PLOT: Four friends planning to spend the night together in a seedy brothel discover all too late that the emperor bed they're curled up on is actually cursed, and if they attempt to flee they'll be sliced and diced by whatever haunts the hellish thing.
REVIEW: An ambitious attempt to pair an inherently silly concept (and title) with a serious approach, Jeff Maher's BED OF THE DEAD is an admirable fail that has a preposterous screenplay to thank for the many marks it misses. It may well find some fans thanks to the handful of scenes of effective ghoulishness, but it's pretty doubtful this one will make a serious impact on anyone.
If Pinhead owned a bed it would likely resemble the super-sized bed of the title; the thing's frame was made out of a tree used for hangings and other atrocities some hundreds of years ago, hence it's a very unlucky place to lay your head. (Is the Mattress of the Dead bought separately?) Somehow it has ended up in a sleazy sex hotel somewhere in Canada, although a string of horrific incidents befalling any who use it has relegated it to being shut down indefinitely. Four friends planning on an orgy manage to bribe their way into the room, kickstarting a night that gets very wet in all the wrong ways.
The foursome (can't say any of the characters are particularly memorable) quickly learn that once you get in the bed, you'd do well to not get out. For starters you'll start hallucinating people and events from your sordid past, things the others can't see, and then you'll be shredded by unseen assailants. Eventually, only one victim remains, and her only hope is a hard-drinking, traumatized detective (is there any other kind?) who she gets in touch with on the phone. Even though he's a few hours in the future.
You read that right. BED OF THE DEAD feels it necessary to add a baffling story element that focuses on the detective investigating the murder of all four friends while also speaking to one of them. Hence, the stuff with them actually happened in the very recent past. It's a LOOPER-esque gimmick; where the girl can scratch her name in the headboard and then he sees the scratches appear in front of his eyes. It's unnecessary, and the timelines never add up. Nitpicking, maybe, but this element of the film is botched so egregiously that it holds everything else back. Additionally, Maher and his co-writer Cody Calahan take a lot of liberties with how much we're going to allow them to get away with, with characters saying and doing things that serve only the increasingly shaky story structure. Yet another twist to this whole thing is that everyone who gets on the bed and dies apparently deserves this fate; it just so happens almost every person who touches the damned thing is either a murderer, molester or something in between.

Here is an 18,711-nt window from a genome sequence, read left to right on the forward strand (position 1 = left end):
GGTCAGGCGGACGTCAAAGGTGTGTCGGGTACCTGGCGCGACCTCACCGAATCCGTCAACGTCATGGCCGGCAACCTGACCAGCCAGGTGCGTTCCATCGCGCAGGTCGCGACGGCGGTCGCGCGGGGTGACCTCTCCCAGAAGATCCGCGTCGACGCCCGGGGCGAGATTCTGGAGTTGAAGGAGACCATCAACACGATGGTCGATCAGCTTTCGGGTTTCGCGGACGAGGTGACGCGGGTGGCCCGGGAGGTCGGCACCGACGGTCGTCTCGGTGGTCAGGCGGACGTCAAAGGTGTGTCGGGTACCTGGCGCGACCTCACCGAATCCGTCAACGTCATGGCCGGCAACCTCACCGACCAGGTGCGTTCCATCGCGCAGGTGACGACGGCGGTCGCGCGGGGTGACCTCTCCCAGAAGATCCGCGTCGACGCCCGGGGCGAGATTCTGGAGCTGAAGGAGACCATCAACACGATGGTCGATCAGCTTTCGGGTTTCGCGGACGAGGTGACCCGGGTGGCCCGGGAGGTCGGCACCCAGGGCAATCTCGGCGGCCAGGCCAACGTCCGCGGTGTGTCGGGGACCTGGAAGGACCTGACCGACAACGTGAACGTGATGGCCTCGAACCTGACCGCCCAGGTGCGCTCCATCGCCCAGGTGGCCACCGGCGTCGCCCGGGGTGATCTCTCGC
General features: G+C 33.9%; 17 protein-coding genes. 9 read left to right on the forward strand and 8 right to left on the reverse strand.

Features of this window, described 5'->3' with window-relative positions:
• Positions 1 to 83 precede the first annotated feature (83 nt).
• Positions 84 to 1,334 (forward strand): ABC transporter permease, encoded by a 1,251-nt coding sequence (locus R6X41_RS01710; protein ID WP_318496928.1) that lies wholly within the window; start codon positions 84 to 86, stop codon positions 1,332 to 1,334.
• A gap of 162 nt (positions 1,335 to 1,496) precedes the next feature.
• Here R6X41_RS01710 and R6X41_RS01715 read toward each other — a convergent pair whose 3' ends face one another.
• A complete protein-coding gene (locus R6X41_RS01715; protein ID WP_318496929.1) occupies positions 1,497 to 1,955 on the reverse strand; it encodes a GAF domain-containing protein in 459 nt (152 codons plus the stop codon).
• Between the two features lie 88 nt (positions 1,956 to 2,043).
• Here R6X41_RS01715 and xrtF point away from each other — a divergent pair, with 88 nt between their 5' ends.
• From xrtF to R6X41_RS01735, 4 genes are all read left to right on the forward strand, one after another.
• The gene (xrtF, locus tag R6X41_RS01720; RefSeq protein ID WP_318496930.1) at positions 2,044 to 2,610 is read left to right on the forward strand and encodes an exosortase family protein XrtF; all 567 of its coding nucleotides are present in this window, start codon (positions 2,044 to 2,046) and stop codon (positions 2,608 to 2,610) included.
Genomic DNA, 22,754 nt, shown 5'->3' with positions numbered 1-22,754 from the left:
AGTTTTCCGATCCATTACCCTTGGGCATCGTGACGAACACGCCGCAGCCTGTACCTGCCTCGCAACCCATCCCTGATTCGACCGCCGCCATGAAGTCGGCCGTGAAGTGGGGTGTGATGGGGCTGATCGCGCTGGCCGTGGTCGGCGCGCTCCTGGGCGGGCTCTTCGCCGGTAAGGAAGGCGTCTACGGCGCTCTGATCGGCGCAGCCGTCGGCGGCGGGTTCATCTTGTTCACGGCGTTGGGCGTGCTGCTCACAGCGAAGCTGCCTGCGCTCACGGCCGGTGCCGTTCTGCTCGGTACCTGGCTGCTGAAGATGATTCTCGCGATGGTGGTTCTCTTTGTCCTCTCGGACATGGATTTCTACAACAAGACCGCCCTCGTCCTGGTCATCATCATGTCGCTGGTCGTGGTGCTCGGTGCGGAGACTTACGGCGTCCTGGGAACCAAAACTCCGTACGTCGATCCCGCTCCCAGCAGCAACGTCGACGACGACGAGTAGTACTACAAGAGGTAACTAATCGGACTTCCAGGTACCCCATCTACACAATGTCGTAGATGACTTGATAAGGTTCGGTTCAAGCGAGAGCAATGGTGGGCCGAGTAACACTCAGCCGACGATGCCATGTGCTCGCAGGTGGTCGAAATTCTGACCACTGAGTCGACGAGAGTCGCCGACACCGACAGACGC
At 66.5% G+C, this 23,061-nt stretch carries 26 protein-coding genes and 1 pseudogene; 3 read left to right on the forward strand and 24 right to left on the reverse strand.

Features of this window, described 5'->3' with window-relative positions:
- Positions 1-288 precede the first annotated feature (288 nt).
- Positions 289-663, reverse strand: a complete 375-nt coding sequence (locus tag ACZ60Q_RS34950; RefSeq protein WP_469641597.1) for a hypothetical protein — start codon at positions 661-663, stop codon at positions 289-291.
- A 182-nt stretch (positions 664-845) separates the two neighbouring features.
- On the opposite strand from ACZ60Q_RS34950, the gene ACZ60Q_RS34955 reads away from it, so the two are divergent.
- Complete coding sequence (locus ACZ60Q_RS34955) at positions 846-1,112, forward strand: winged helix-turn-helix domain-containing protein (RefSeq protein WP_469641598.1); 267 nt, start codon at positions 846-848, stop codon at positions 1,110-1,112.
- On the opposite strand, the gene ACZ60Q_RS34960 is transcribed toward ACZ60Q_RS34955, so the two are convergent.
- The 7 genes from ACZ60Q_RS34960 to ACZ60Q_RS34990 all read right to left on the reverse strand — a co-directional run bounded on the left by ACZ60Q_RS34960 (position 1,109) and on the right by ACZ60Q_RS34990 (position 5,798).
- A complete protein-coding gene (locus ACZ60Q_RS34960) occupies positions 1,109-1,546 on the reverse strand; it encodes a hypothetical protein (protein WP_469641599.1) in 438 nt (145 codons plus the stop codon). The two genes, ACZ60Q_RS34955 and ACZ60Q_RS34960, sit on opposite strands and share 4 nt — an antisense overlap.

If it seems like I'm harping too much on the screenplay of a movie called BED OF THE DEAD, it's only because the movie presents all of this very matter-of-factly. That is to say, this movie about four friends who planned an orgy on a bed they now can't get out of is played totally straight. And while I have to give the creative team props for that, it just doesn't work. BED OF THE DEAD tries to juggle more than it can handle and tries to get deep a handful of times, and I couldn't help to wonder if Maher and crew might have been wiser to make their cursed bed movie a bit more fun and less bogged down with all the other hocus pocus.
Blood is sprayed plentifully, yes, the movie is at its best when it's sticking to the basics and making things ghastly for its protagonists. (I particularly like the one poor soul who almost literally crumples to the ground.) BED OF THE DEAD actually might have made for a pretty shocking little short; cut out all the other fluff, stay with the bed-bound suckers as they get destroyed one by one.